All the King’s Men

By Aly Gulamhusein

“Photography, I love, because there is a sense of adventure,” says Leya Russell.

Photography has always come natural to her. It is a way for her to experience the world– one shutter flicker at a time.

For the final project of her bachelor of fine arts degree at the University of Calgary, Leya Russell ventured up to Mildred Lake, a 21-kilometre long tailings pond north of Fort McMurray.

Russell knew that she wanted to use her artistic work to focus on a controversial issue, and the controversies raised by the province’s oil sands spoke to her. Her current aim is to look at Alberta and see what human impact heavy oil extraction and refinement has had on the environment.

“Photographs claim some sort of truth about the world,” says Russell, “at least in [a] time and place, and that is how people think about them. But photographs are constructed. We make them. We compose them. We set them up.”

However, photographs alone were not enough. Russell wanted to make a statement about the constructed nature of our world through her project as a whole. Using mixed media, Russell was able to emphasize the influence humans have on the earth.

Starting with over 1,000 photographs, Russell started culling through the material until she noticed how the scarecrows struck her. With a selection of choice photographs, she began a three month long project of trial and error, trying to convey her vision. After trying hundreds of different papers, inks and fixatives, Russell settled on a process that uses heavy watercolour paper, a large scale ink jet printer, paints and washes. Each image is unique and handmade, taking about two hours to complete.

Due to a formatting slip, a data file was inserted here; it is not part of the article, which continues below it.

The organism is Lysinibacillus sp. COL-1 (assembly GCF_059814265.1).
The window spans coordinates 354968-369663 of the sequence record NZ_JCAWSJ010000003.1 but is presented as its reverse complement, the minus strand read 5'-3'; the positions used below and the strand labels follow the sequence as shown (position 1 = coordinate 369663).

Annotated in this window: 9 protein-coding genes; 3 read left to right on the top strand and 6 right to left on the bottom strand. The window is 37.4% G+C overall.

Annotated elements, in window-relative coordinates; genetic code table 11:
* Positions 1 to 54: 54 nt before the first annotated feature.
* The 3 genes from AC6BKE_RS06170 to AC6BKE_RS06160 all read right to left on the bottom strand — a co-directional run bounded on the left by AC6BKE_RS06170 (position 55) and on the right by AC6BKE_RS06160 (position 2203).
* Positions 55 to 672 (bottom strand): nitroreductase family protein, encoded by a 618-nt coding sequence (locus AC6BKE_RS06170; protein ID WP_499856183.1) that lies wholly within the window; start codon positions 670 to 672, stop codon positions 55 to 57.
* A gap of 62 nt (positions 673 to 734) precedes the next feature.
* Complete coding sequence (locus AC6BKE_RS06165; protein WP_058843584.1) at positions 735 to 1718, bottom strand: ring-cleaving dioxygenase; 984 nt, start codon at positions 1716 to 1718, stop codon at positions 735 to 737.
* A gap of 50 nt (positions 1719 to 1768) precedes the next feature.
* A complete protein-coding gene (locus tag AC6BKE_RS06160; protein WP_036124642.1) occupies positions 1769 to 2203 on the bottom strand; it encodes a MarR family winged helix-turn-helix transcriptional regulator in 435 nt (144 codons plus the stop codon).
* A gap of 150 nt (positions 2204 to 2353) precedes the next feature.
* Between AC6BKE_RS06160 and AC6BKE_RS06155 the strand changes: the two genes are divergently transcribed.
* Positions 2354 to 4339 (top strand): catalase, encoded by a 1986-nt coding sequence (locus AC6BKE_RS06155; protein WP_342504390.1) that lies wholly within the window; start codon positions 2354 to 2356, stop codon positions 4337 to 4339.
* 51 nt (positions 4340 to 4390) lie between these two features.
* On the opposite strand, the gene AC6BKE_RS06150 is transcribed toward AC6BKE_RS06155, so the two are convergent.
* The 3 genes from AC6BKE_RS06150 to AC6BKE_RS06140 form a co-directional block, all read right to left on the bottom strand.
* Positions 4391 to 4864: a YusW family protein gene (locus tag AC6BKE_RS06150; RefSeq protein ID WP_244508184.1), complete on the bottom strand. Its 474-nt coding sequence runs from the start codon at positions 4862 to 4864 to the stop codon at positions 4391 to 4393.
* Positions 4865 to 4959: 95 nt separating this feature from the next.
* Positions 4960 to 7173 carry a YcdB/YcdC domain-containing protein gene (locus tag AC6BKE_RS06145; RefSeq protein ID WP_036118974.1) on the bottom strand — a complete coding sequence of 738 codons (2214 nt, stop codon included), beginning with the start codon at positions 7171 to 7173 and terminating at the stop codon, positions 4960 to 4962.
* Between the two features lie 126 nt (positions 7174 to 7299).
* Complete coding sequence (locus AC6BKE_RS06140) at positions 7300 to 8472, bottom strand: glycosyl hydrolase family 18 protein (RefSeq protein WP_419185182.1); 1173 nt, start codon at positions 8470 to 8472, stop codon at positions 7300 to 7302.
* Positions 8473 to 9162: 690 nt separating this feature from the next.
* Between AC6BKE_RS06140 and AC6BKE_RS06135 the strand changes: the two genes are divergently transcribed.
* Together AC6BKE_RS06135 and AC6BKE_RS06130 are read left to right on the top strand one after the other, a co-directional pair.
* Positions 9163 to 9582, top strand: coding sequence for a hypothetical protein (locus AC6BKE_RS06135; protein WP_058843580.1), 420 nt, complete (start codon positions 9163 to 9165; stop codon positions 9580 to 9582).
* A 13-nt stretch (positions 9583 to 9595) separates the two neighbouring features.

Her images are not accurate representations of reality. Each piece is about the construction of reality, which is reflected in how each piece is created and the processes the pieces undergo.

“The work is actually about the construction of reality, and so, no it’s not what’s there,” she says. “The reason I changed these photos is because people think the world is concrete but it’s not. We shape it.”

Even still, Russell believes that art has to be able to stand alone, that each piece should engender a relationship with the audience. “Photography is able to bring people to places that they wouldn’t have otherwise gone to see,” she says.

“Art is the politics of the impossible.”

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